BUFFALO, N.Y. – It can come as a surprise. Korean adoptees are using DNA to connect with their birth families and finding out they have siblings.
Katherine Bradtke is a mixed race Korean adoptee. “I am a bi-product of military occupation,” said Bradtke who was in an orphanage until she was adopted by a family in the United States.
In 2015, she learned through a DNA test that she has a half-brother in Western New York. “Every time I tell someone that I discovered I have some half siblings, they get that sort of look like, my father served in that war.”
Bradtke met her half-brother Paul Krohn earlier this year. It turns out Paul’s father, a Korean war vet fathered a child while in Korea. It came as a surprise when he learned he had another sibling.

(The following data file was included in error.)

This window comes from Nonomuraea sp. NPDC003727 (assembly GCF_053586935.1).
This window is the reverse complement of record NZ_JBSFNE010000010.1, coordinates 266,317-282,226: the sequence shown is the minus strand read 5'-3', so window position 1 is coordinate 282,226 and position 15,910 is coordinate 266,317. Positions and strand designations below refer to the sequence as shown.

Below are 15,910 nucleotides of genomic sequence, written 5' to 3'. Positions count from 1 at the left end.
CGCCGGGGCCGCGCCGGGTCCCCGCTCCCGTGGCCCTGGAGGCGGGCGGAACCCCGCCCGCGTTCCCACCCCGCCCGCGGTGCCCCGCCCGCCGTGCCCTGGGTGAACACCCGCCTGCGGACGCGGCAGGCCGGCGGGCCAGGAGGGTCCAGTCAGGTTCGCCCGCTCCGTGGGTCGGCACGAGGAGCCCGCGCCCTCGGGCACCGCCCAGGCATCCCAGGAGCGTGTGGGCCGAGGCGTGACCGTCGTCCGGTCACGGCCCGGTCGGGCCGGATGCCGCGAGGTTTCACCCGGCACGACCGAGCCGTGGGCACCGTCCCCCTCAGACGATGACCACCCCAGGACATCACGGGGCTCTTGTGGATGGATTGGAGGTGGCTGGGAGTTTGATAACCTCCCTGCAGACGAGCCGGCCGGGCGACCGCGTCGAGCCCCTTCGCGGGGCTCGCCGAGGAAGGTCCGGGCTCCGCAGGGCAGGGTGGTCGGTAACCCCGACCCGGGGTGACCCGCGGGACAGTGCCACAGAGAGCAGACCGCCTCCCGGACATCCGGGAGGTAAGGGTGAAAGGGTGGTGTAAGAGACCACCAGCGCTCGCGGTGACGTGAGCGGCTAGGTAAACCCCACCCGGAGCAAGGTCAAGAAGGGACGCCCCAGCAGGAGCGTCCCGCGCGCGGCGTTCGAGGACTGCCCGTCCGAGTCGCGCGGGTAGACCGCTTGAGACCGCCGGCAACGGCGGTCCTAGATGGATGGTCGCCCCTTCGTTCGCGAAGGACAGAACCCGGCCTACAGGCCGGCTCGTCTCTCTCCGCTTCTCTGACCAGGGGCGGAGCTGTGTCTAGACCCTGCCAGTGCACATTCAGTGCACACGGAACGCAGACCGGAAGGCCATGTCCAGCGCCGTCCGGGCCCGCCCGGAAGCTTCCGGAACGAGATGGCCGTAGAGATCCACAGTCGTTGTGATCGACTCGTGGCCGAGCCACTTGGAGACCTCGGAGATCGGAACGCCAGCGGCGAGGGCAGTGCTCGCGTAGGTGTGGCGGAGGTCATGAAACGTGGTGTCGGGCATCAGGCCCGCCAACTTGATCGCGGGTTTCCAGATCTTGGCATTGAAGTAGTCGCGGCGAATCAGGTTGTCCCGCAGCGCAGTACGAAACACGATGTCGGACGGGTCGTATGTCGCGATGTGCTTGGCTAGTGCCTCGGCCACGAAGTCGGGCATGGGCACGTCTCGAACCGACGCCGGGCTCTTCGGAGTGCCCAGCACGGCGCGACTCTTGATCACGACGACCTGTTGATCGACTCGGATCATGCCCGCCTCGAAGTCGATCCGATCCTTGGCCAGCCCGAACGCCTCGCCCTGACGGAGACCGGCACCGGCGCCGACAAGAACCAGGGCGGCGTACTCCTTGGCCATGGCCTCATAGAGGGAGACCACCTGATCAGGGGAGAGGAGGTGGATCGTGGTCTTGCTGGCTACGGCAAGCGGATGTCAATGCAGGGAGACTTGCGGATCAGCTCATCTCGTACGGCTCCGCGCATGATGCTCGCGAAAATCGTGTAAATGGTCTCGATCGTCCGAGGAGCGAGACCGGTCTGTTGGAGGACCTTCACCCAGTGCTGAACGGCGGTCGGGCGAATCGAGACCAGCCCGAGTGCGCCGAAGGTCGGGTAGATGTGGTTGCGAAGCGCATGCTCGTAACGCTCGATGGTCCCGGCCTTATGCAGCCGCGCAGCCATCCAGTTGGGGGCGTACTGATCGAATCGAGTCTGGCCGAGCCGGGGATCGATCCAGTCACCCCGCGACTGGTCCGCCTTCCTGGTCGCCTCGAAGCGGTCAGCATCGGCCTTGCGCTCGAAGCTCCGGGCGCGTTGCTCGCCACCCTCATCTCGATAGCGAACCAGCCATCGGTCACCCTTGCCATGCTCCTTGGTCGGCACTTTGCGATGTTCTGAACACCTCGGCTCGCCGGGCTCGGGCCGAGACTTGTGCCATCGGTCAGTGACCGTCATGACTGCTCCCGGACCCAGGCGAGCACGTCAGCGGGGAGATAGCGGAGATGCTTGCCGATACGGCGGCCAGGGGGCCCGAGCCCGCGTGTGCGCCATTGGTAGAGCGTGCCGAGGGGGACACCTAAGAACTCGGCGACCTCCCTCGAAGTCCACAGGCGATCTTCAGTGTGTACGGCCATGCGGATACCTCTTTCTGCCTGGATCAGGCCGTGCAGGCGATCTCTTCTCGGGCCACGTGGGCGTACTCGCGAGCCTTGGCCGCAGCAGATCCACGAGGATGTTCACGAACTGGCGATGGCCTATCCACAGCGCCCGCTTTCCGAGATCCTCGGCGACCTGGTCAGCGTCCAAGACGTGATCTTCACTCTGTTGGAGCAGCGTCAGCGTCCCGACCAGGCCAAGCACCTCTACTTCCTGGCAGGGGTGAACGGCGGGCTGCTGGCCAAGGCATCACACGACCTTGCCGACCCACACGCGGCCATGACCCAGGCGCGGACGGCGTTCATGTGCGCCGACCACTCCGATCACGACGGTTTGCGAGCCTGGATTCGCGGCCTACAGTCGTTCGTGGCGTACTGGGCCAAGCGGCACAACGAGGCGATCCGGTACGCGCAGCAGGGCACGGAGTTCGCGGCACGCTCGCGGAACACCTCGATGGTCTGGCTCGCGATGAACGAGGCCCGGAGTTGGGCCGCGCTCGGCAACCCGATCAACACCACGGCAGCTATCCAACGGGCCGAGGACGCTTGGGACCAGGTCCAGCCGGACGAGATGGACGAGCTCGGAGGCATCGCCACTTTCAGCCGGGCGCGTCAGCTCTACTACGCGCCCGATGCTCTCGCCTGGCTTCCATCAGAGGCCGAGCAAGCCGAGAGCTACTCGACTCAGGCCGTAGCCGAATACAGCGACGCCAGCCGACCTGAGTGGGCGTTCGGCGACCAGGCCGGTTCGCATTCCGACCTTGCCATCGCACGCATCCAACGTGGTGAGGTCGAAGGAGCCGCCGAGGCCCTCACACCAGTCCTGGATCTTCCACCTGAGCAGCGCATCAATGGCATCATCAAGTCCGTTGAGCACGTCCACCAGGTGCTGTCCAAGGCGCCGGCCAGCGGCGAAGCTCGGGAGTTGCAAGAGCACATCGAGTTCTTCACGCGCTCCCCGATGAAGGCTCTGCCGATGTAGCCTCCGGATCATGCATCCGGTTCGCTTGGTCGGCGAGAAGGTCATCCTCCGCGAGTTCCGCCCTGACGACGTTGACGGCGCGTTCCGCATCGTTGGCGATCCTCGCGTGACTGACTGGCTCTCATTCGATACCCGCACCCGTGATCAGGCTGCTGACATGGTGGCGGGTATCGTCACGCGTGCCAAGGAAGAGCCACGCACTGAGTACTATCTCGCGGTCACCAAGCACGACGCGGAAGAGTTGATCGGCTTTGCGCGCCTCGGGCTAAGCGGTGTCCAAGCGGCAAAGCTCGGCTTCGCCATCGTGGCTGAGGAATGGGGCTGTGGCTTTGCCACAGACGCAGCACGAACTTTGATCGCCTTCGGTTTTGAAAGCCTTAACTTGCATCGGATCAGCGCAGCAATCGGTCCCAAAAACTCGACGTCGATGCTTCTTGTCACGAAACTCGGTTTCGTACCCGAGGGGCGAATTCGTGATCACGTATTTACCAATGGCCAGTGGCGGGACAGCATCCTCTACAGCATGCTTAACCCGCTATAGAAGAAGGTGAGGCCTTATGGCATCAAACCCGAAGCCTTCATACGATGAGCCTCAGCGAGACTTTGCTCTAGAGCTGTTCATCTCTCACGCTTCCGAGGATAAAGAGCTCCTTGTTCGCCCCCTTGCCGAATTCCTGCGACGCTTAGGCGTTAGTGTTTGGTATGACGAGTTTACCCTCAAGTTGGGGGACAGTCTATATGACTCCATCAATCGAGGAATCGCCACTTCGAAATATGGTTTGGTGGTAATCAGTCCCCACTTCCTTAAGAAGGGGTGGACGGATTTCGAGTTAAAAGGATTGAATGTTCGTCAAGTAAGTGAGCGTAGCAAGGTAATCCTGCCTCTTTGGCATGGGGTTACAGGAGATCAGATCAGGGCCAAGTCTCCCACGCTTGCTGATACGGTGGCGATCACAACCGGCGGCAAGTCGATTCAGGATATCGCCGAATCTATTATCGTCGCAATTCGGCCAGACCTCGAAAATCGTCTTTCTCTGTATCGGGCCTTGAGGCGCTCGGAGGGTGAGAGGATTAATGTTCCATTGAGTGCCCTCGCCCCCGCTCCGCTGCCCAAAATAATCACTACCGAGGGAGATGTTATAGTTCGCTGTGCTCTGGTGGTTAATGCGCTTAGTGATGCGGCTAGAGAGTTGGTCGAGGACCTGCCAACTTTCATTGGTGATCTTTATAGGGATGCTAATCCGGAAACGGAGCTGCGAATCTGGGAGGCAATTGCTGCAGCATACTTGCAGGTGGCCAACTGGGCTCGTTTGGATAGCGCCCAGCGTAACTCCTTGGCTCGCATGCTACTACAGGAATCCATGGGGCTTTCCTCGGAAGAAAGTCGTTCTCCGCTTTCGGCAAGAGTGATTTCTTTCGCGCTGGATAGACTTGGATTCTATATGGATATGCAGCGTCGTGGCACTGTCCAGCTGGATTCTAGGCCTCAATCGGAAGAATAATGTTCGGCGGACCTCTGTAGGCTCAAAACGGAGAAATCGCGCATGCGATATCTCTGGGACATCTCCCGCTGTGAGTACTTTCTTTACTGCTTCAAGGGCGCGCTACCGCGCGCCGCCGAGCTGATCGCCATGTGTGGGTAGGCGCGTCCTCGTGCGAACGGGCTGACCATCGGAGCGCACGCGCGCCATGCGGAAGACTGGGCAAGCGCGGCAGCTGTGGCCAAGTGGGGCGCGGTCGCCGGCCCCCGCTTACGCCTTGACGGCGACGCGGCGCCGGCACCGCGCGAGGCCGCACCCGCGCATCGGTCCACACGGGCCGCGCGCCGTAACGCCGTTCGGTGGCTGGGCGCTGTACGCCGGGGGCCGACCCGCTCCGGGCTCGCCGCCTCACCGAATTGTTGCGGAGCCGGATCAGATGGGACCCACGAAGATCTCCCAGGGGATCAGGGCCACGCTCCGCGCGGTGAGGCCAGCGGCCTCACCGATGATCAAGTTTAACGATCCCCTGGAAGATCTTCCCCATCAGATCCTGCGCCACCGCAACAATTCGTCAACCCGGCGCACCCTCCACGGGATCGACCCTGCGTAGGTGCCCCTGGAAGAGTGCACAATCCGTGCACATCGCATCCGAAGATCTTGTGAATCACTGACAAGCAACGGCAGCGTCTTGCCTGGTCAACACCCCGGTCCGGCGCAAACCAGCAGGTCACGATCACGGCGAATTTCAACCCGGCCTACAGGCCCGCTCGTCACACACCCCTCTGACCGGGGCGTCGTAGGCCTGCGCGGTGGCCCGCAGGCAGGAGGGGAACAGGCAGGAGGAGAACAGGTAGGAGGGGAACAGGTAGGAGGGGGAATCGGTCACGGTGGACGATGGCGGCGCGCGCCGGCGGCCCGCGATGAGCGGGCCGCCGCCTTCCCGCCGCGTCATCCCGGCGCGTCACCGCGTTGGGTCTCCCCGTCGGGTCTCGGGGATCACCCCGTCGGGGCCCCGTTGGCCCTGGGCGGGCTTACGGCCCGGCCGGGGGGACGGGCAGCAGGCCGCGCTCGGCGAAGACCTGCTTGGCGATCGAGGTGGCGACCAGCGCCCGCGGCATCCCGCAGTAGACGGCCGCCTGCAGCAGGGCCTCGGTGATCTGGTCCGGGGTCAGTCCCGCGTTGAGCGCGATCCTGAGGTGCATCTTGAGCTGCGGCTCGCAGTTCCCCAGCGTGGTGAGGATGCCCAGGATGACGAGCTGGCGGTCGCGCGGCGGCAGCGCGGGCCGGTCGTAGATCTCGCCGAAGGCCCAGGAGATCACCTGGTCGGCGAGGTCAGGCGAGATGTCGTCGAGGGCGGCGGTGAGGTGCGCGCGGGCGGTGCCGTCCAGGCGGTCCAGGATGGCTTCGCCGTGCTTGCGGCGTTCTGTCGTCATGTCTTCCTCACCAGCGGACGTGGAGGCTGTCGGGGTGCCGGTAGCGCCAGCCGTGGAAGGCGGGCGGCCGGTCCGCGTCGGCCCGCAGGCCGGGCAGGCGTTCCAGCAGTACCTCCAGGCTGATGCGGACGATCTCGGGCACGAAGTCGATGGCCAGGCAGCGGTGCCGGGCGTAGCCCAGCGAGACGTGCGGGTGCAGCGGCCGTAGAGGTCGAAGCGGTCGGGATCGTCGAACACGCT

Katherine is one of the founders of 325 Kamra, an organization reuniting Korean adoptees with their biological families through DNA.
“The awareness we're trying to get out there is how many of these
half-Koreans are out there that were fathered by these guys serving over there,” said Krohn.
The journey to finding your biological roots can be overwhelming and rewarding. “As an adoptee you always wonder did my mother love me, did my father love me, I can tell you that they never forget,” Bradtke said while holding back tears.
Over the summer, Bradtke visited Western New York to see areas where her father lived. He is now deceased.